London has not yet revealed all its secrets. Earlier this year, a colossal mosaic dated to ancient Rome was discovered under an old London car park being demolished, located on the right bank of the River Thames at the intersection of Southwark Street and Redcross Way. “It’s a really, really special find. It’s really amazing that it survived,” Sophie Jackson, of the Archaeological Museum of London, told CNN, noting that mosaics of this type were very rarely built in London. due to its large population. “It’s amazing to find a piece of mosaic in a definite room – we think it was a dining room. It’s in great condition, and really, really pretty, in fact.”
According to specialists, the mosaic discovered on the site of Landmark Court, under construction for several months to accommodate a cultural complex, shops and dwellings, would have paved the floor of the dining room of a large Roman villa during the 2nd or of the third century of the Christian era. This is decorated with “large and colorful flowers decorated with intertwining”, as well as several motifs, including a Solomon’s knot, a motif consisting of two closed loops, intertwined at right angles, very widely used on the works of ancient arts.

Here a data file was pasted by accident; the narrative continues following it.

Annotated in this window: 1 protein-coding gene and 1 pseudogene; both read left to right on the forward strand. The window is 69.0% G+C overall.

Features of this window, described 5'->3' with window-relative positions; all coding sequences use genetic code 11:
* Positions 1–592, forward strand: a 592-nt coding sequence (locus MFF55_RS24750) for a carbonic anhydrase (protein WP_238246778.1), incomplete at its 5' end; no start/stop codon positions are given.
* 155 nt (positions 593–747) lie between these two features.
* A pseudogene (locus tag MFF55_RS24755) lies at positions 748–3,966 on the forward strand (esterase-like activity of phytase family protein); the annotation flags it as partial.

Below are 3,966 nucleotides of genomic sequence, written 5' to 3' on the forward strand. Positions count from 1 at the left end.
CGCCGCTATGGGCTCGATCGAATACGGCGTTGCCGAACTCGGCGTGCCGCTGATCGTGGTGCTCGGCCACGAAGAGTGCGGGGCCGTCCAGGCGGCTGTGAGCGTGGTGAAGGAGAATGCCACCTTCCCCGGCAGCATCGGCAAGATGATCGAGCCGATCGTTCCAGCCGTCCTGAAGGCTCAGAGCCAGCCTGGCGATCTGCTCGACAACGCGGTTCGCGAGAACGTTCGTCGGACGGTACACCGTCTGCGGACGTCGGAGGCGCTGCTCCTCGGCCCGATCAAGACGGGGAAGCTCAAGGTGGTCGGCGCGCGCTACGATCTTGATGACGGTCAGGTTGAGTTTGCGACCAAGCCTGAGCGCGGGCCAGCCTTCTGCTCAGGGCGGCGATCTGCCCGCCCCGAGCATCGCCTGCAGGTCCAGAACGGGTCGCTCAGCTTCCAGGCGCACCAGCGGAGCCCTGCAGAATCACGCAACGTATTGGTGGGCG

Unearthed coins and jewelry
Not far from the mosaic, archaeologists also discovered several pieces of walls as well as various objects. Very old coins, jewelry, decorated hairpins, a gaming counter and a curious pendant decorated with phallic motifs, indicating that the place was frequented by men, were found in particular underground. For now, it is unclear what the City of London will do with the mosaic. However, it should be exhibited in a museum.
Parking © Pexels